Esposito Excited to Join Tanner's Staff

When the Gamecocks promoted Monte Lee to Recruiting Coordinator, they were less one volunteer assistant. That position was filled recently and Ray Tanner didn't have to look far. Baseball is a tightly wound fraternity. Coaches and players stay in touch, rarely burning bridges. Tanner dipped into that fraternity and found a promising young man to fill the void, Sammy Esposito.

Only one coach, Sammy Esposito, has more career victories at N.C. State than Ray Tanner. From 1967 to 1987, Coach Esposito won 513 games in Raleigh. Ray Tanner, his successor, won 395, before moving on to South Carolina.

When Tanner took over the N.C. State program, Coach Esposito had a seven year old son who wanted to play ball like his Dad – a Major Leaguer of eleven years. Growing up on Doak Field, Sammy, Jr. would begin to fulfill his dreams in 1998. Coach Tanner was gone now, but he'd letter four years as a catcher and corner infielder at N.C. State. The son of an ex-major leaguer and successful head coach while spending time at catcher, Sammy fit the bill as a "student of the game."

After playing four years and completing his degree at N.C. State, he began coaching. A volunteer assistant at Georgia Southern, and current Assistant Coach of the Yarmouth Dennis Red Sox in the Cape Cod League, Esposito hit the proverbial jackpot when the man who succeeded his father in Raleigh made the phone call.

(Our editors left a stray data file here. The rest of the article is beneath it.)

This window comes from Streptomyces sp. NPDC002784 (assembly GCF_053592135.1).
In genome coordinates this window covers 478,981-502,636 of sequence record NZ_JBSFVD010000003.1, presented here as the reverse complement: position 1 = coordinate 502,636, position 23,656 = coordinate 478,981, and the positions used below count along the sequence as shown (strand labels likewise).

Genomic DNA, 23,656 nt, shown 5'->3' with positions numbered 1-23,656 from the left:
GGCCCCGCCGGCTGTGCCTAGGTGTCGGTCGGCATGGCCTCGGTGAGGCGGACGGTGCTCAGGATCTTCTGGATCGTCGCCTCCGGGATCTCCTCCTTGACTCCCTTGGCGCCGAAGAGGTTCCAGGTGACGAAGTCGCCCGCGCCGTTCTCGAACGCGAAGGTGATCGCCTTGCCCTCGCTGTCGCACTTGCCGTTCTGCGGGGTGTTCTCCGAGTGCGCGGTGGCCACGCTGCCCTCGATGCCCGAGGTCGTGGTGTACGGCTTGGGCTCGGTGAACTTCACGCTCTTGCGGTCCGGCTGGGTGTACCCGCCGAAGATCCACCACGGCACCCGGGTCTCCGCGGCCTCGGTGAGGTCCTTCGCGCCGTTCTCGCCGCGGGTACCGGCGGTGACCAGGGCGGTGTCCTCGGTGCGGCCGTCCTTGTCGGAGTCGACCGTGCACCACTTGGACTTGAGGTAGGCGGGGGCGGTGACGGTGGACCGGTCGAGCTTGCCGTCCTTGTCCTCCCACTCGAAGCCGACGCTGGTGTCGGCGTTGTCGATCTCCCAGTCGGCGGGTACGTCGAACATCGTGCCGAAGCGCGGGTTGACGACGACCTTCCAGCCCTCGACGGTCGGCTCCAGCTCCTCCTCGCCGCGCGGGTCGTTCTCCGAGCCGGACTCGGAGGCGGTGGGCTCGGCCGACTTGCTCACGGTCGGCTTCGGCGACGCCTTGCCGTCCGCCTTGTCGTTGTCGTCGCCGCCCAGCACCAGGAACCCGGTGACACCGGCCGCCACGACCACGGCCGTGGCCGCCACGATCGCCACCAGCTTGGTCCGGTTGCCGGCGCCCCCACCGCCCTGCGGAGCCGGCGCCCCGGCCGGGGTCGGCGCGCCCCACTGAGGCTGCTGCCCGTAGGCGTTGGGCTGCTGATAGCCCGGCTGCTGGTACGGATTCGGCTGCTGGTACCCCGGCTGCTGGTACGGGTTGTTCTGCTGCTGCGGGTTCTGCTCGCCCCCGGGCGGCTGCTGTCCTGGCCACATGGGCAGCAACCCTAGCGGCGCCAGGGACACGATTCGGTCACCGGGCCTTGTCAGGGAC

"I had been in contact with Coach Tanner throughout the summer trying to move on career wise. He had told me Coach Toman had left and he said he wasn't sure with his situation," explained Esposito, "Then he called me a few nights ago and talked to me about the job after he promoted Coach Lee."

Moving to South Carolina is a huge step up for the exuberant young coach. (South carolina has)"the best coaches, in my opinion, and one of the best programs in the country," says Esposito, "the best players who I get to work with on a daily basis – ya' know? It's obviously a step up. It's just a great situation. Other coaches I've spoken to all said the same thing – it's a no-brainer."

His position will be that of a broad-based assistant, not specializing in one specific area. However, growing up behind the plate and on the corners of the infield, Coach Esposito has a nice surprise waiting for him in Columbia. There's returning catcher Trent Kline, part-time catcher and full time All-SEC DH Phil Disher, oh and then there are those corner infielders – two of the most promising young stars in the nation Justin Smoak and James Darnell. One is representing his nation currently (Smoak) while the other is on an opposing team in the competitive Cape League (Darnell).

"I know a good bit about the Gamecocks. I'm actually coaching against a few of the guys up here right now," says Esposito, "The last two regular season games we had were against Reese Havens and Mike Cisco. I'm familiar with Darnell."

Asked about the prospects of working with Darnell, Smoak, Havens and others, Esposito replied, "Those guys are some of the best. Havens has numbers up here in the Cape that are up there with the best right now."

With rains pouring down in Cape Cod, enough to cancel the Yarmouth Dennis Red Sox first playoff game, the newest member of the Ray Tanner stable gleefully said, "Not only am I going to the best conference, but arguably the best program in that conference."

It's true in this case; the apple does not fall far from the tree, after all. Congratulations, Coach Esposito, and welcome to Columbia.

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